That employers will allow their apprentices or younger workers to attend such classes to any extent is doubtful at the present time, though some in the silver-working trades have done so on Saturday mornings. In the future, when art and technical schools are better known and have proved their usefulness to the trades, the practice will be more general.

In Germany it is customary to send the apprentice to the technical schools during the daytime, but the conditions there are different to those in England.

Where day Art Schools are established it might be possible for some of the elder boys, still under the control of the elementary school, to attend on one or more days each week at the Art School, only such boys being selected as would be likely to benefit by the instruction. The teaching given would necessarily be somewhat of the nature of manual training, but would include subjects which have not hitherto been taught under that heading.

Manual training in the elementary schools consists mainly of mechanical rather than artistic craft work. With the special staff and equipment available in the art and technical school, it would more nearly correspond to the actual craft than is possible in the elementary school. In this way promising pupils would be brought directly under the notice of the teachers in the technical school, and would be recommended to obtain work in the trade at the completion of their elementary school time, or, by means of scholarships, attend for a period of three years to be instructed in one of the crafts. To do this would necessitate some means of maintenance during the three years, as in most cases the parents of the artisan class would be unable to keep the boy during his period of tuition, and parochial funds are sometimes available for this. The system of art exhibitions and scholarships granted by the London County Council for some years past has been of great service in helping on the art training of the artisan in the evening classes, and the establishment of more day scholarships for three years with maintenance allowance would be productive of much good.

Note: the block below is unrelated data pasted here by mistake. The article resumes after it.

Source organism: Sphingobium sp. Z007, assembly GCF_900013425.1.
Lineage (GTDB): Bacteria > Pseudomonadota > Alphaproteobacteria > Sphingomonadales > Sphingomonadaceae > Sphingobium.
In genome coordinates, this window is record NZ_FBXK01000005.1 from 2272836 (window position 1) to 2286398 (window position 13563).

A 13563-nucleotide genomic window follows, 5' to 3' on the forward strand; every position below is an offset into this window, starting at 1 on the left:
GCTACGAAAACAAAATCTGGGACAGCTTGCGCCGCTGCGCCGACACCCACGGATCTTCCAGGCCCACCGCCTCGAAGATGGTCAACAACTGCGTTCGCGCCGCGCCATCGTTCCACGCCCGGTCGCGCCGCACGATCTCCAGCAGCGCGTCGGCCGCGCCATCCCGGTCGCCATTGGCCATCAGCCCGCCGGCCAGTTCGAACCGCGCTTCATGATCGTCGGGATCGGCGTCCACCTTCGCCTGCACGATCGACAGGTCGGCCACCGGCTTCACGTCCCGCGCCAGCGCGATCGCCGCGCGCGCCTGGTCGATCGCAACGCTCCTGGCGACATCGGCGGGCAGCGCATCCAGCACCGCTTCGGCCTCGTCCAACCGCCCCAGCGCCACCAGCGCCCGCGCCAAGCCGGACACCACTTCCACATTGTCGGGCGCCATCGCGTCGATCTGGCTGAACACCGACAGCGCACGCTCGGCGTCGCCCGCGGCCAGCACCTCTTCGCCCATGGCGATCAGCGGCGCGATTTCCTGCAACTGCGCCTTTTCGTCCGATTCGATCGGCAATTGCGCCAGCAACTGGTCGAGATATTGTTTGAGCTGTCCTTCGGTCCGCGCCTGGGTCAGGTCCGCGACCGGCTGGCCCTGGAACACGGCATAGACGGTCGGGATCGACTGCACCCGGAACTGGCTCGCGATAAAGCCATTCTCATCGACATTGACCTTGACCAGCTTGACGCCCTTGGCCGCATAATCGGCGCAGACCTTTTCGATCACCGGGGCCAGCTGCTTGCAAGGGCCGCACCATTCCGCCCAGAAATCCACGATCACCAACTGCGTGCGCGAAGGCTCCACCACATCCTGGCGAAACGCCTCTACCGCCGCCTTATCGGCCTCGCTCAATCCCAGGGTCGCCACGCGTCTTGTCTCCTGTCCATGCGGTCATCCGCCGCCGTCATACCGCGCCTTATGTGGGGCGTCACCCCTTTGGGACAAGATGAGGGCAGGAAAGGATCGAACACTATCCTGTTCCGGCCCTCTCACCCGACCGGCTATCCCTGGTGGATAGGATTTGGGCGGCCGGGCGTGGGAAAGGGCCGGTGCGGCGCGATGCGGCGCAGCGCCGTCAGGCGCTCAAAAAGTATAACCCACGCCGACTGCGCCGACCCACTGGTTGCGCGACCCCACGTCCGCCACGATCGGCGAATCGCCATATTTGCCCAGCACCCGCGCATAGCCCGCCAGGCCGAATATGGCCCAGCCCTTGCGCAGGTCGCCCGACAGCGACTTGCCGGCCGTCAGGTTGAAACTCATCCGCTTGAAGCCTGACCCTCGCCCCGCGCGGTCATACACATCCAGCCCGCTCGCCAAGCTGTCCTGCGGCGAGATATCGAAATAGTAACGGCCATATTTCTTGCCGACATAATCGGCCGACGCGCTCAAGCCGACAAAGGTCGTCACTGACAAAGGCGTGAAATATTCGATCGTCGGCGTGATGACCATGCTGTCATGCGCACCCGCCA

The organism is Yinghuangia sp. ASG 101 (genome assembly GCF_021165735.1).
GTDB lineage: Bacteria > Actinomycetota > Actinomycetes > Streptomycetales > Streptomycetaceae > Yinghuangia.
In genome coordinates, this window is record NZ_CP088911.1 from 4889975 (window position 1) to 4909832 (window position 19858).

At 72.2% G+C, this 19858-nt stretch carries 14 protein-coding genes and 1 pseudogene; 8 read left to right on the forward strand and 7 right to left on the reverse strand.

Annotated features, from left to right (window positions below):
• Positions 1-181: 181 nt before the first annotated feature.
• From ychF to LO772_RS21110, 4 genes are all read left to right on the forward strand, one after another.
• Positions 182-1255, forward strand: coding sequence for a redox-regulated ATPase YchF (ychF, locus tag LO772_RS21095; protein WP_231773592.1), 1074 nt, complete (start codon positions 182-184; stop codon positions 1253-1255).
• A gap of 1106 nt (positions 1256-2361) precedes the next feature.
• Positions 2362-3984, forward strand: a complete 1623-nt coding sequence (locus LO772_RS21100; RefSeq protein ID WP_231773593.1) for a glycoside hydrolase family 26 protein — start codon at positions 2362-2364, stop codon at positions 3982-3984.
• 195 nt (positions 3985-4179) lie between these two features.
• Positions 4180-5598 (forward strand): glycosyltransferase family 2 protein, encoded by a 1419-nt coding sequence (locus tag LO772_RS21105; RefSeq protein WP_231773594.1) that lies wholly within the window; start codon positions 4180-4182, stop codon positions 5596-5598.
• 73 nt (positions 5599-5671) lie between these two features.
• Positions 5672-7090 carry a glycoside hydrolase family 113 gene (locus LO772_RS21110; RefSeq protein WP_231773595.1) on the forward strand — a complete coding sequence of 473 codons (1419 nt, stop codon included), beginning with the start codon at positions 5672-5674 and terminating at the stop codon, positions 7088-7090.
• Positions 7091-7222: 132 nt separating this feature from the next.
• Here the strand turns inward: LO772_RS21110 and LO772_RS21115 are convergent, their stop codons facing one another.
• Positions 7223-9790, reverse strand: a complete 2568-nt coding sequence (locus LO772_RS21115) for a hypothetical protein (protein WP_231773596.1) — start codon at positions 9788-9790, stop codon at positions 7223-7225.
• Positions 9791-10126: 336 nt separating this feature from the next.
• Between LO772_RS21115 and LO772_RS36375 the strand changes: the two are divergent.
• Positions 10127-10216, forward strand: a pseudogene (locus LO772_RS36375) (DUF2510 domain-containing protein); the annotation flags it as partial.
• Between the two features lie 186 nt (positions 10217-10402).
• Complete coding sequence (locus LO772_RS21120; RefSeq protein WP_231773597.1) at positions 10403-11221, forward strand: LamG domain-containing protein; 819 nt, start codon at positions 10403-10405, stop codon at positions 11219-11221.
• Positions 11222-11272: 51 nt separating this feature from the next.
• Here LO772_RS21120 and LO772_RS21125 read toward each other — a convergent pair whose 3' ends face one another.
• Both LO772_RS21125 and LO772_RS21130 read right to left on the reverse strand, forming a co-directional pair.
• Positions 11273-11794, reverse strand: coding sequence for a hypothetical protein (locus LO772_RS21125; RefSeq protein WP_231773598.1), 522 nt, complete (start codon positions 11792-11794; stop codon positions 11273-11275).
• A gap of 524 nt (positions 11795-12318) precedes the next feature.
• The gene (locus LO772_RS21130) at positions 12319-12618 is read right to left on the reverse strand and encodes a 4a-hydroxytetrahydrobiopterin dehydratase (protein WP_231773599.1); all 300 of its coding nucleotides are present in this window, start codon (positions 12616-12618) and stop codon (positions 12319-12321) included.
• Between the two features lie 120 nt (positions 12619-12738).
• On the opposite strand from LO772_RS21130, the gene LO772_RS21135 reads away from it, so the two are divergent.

At the present time there is a tendency on the part of boys leaving elementary schools to seek employment as clerks. If the special examinations for artisan art day scholarships and the preparation of the candidates for these turned their attention towards the crafts as a means of livelihood, this would affect not only the successful ones, but those who failed to gain a scholarship might be inclined to look to the crafts rather than to clerkships as their work in life, and so tend to raise the level of the artisan in the art trade by bringing in more of those specially suited for such work.

The training of those attending day classes for three years would necessarily differ from that in the evening classes. Work at the bench would fill the greater part of the time, and should be as comprehensive as possible; in fact, the nearer the school corresponded to a well-arranged workshop the better. In these classes, too, the student coming straight from the elementary school should make quicker progress.

At the end of the three years' study, although he could not claim to be a master of his trade (nothing but a period spent in an actual workshop can ensure that), yet he would be capable of taking his place as a learner or improver in a better grade of workshop than would have been otherwise possible, and have more knowledge of the different branches than he would have gained had he gone straight from the elementary school into the workshop, and the time spent in study would be well compensated for later on in his career.

The subject of day classes is comparatively a new one, and I have only briefly touched upon it. The evening classes alone present enough problems, and I hope that this paper may at any rate be sufficient to raise some points for discussion which may help forward the work with which most of us are concerned.